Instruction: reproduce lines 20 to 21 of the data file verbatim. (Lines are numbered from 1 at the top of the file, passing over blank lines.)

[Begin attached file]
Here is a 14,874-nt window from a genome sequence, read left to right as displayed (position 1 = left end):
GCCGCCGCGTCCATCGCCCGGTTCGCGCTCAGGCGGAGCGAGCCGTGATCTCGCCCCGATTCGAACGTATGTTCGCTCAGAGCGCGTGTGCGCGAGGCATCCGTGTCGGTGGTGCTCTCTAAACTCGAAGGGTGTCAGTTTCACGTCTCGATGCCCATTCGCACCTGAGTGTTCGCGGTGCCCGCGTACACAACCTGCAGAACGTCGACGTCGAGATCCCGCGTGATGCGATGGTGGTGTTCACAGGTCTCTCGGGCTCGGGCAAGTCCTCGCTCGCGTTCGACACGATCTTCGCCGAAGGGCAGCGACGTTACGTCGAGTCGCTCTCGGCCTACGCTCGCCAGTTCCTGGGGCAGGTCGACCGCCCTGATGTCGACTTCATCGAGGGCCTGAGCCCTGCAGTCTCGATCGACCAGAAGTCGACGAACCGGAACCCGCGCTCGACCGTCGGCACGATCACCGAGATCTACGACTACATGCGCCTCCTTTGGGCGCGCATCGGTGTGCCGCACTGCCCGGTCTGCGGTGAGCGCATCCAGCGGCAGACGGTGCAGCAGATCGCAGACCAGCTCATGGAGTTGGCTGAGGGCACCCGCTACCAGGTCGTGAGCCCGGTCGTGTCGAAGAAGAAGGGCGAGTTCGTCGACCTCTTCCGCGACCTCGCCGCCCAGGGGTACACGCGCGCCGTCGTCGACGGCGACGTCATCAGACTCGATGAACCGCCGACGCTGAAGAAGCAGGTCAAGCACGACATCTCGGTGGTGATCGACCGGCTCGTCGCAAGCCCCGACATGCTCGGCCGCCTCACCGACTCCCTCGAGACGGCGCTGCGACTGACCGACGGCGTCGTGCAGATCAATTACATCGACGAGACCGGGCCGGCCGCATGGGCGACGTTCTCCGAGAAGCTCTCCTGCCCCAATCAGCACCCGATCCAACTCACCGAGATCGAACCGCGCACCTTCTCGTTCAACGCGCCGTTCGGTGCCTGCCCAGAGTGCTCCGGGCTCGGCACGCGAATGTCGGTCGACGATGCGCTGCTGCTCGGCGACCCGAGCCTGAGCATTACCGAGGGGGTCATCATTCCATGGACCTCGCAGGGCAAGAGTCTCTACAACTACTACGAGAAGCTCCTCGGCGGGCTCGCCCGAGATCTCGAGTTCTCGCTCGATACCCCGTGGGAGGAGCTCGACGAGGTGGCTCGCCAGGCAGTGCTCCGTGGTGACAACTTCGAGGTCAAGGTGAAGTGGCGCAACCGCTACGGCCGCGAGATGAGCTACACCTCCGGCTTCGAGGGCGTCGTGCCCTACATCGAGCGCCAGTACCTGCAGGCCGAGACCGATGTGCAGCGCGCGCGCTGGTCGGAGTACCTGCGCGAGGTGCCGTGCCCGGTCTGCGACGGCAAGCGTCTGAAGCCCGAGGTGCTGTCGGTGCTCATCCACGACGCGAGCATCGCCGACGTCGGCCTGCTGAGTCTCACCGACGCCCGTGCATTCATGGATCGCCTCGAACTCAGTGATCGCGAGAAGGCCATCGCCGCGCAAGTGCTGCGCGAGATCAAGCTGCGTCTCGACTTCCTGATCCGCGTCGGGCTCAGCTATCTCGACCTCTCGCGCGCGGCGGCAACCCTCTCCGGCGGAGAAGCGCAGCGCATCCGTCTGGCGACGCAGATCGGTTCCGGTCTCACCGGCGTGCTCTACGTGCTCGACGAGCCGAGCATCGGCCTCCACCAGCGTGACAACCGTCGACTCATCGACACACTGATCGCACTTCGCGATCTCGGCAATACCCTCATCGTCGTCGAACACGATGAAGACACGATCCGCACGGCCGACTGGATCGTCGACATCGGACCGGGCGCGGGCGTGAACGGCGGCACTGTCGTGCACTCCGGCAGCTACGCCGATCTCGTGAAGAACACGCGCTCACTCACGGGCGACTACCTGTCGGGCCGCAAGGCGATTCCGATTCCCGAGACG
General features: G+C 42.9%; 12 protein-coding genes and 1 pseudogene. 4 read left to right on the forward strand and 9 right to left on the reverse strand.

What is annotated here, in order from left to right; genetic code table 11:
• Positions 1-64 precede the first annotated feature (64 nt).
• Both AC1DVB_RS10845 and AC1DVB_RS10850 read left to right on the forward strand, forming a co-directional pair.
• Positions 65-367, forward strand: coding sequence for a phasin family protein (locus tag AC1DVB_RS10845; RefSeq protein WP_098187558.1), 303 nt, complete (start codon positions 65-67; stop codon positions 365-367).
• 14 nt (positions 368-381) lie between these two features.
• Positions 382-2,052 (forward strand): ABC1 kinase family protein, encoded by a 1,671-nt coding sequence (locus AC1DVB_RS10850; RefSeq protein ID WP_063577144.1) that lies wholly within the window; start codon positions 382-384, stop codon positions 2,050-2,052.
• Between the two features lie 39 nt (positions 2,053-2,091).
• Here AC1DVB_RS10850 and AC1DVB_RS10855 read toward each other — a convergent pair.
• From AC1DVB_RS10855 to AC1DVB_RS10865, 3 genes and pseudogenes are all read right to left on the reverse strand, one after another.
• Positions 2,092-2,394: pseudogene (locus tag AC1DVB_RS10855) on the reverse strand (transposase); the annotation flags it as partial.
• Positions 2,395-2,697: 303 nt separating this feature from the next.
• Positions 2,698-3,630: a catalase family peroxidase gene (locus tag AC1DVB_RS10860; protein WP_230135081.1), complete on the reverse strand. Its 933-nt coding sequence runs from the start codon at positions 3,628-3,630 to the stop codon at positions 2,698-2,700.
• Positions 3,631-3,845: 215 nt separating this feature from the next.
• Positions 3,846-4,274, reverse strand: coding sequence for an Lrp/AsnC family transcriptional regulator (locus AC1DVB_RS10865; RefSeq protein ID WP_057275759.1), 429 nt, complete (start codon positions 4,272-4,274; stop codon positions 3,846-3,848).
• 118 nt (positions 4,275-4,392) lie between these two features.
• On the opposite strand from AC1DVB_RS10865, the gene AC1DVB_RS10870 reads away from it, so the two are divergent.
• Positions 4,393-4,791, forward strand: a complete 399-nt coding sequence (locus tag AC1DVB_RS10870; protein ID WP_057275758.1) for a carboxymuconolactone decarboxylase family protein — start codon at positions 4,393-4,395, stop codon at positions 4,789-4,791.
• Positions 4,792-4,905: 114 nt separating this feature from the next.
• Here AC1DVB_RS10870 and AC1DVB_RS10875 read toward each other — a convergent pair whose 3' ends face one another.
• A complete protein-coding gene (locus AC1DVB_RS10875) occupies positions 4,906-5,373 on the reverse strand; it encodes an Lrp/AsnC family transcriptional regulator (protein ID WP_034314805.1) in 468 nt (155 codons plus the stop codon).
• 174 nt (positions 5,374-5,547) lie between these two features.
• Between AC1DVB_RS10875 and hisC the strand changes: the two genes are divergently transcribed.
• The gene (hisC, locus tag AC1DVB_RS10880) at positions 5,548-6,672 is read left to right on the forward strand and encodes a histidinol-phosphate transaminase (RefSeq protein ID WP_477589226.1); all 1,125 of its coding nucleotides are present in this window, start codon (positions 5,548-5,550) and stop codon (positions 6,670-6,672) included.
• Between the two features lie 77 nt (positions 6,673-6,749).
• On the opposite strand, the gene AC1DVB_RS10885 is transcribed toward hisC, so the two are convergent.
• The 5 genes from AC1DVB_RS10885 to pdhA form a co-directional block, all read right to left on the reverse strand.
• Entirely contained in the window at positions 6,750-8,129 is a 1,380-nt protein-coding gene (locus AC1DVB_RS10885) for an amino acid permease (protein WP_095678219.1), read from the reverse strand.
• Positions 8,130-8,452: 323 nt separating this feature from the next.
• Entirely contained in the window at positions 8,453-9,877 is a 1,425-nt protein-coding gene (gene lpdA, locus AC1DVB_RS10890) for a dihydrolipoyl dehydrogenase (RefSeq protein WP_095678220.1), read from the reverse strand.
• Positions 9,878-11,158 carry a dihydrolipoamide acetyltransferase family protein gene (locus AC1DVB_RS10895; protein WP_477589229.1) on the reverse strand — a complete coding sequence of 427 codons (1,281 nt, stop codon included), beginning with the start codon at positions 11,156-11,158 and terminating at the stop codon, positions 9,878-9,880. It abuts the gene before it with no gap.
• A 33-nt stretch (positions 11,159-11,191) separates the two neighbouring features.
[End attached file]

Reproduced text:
• Positions 4,393-4,791, forward strand: a complete 399-nt coding sequence (locus tag AC1DVB_RS10870; protein ID WP_057275758.1) for a carboxymuconolactone decarboxylase family protein — start codon at positions 4,393-4,395, stop codon at positions 4,789-4,791.
• Positions 4,792-4,905: 114 nt separating this feature from the next.